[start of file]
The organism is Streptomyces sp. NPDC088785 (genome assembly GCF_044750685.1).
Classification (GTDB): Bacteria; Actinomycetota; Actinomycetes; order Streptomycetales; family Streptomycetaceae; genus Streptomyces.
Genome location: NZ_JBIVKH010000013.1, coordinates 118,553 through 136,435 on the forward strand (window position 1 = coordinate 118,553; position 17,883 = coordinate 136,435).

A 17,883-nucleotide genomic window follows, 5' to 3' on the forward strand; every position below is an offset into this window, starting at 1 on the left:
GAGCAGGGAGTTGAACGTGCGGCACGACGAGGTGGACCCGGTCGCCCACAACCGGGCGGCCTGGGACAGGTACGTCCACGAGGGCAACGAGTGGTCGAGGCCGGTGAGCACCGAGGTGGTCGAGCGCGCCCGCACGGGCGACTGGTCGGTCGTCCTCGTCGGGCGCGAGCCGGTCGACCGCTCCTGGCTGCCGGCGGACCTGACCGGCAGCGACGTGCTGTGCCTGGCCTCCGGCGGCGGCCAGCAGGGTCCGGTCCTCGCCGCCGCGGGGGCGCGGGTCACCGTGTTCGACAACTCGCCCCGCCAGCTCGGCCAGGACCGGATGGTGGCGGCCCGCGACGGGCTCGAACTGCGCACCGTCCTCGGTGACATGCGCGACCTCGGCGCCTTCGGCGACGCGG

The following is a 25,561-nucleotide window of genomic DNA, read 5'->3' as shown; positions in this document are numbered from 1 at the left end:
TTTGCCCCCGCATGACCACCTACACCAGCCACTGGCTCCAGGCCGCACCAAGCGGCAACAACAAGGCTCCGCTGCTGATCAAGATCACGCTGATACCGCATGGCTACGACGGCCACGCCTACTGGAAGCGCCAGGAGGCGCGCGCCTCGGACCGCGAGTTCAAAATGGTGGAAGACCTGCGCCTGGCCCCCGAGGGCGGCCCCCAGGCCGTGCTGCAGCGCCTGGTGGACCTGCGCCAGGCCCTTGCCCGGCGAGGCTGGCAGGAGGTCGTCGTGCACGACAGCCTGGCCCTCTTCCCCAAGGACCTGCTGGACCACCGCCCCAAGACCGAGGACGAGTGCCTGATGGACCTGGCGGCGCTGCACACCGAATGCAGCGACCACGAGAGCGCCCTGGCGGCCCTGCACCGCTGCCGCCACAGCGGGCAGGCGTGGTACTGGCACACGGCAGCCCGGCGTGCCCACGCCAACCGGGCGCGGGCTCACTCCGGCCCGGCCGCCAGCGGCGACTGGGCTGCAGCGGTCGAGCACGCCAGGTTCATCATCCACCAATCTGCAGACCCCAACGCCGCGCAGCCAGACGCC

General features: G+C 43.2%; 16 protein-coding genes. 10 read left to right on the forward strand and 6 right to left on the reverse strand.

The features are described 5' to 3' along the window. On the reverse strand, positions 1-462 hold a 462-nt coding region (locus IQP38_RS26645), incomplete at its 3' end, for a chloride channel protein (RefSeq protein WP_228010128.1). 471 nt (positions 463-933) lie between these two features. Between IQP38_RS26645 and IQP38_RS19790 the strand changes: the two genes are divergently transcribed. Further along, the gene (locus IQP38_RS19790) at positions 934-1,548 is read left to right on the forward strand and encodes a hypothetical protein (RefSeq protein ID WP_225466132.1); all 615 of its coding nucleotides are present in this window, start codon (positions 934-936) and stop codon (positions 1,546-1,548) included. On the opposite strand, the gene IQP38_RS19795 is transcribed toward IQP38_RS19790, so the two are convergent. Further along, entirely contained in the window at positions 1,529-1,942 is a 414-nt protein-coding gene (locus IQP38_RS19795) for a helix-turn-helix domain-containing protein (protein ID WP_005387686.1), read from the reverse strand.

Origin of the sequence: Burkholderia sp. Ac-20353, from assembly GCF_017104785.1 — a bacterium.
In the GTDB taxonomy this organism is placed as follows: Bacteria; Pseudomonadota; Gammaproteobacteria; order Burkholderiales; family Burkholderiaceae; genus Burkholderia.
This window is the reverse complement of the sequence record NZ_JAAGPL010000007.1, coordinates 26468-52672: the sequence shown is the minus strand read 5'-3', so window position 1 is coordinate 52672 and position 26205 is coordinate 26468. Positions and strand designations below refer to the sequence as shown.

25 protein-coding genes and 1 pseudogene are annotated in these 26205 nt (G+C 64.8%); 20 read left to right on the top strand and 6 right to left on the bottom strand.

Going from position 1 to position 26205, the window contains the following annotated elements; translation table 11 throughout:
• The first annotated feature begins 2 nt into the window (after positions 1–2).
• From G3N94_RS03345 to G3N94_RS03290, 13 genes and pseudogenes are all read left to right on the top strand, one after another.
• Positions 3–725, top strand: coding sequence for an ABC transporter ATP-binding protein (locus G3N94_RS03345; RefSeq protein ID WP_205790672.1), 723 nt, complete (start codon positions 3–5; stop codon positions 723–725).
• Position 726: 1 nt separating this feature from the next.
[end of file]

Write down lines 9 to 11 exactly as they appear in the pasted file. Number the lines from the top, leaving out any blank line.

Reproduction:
The features are described 5' to 3' along the window. On the reverse strand, positions 1-462 hold a 462-nt coding region (locus IQP38_RS26645), incomplete at its 3' end, for a chloride channel protein (RefSeq protein WP_228010128.1). 471 nt (positions 463-933) lie between these two features. Between IQP38_RS26645 and IQP38_RS19790 the strand changes: the two genes are divergently transcribed. Further along, the gene (locus IQP38_RS19790) at positions 934-1,548 is read left to right on the forward strand and encodes a hypothetical protein (RefSeq protein ID WP_225466132.1); all 615 of its coding nucleotides are present in this window, start codon (positions 934-936) and stop codon (positions 1,546-1,548) included. On the opposite strand, the gene IQP38_RS19795 is transcribed toward IQP38_RS19790, so the two are convergent. Further along, entirely contained in the window at positions 1,529-1,942 is a 414-nt protein-coding gene (locus IQP38_RS19795) for a helix-turn-helix domain-containing protein (protein ID WP_005387686.1), read from the reverse strand.

Origin of the sequence: Burkholderia sp. Ac-20353, from assembly GCF_017104785.1 — a bacterium.
In the GTDB taxonomy this organism is placed as follows: Bacteria; Pseudomonadota; Gammaproteobacteria; order Burkholderiales; family Burkholderiaceae; genus Burkholderia.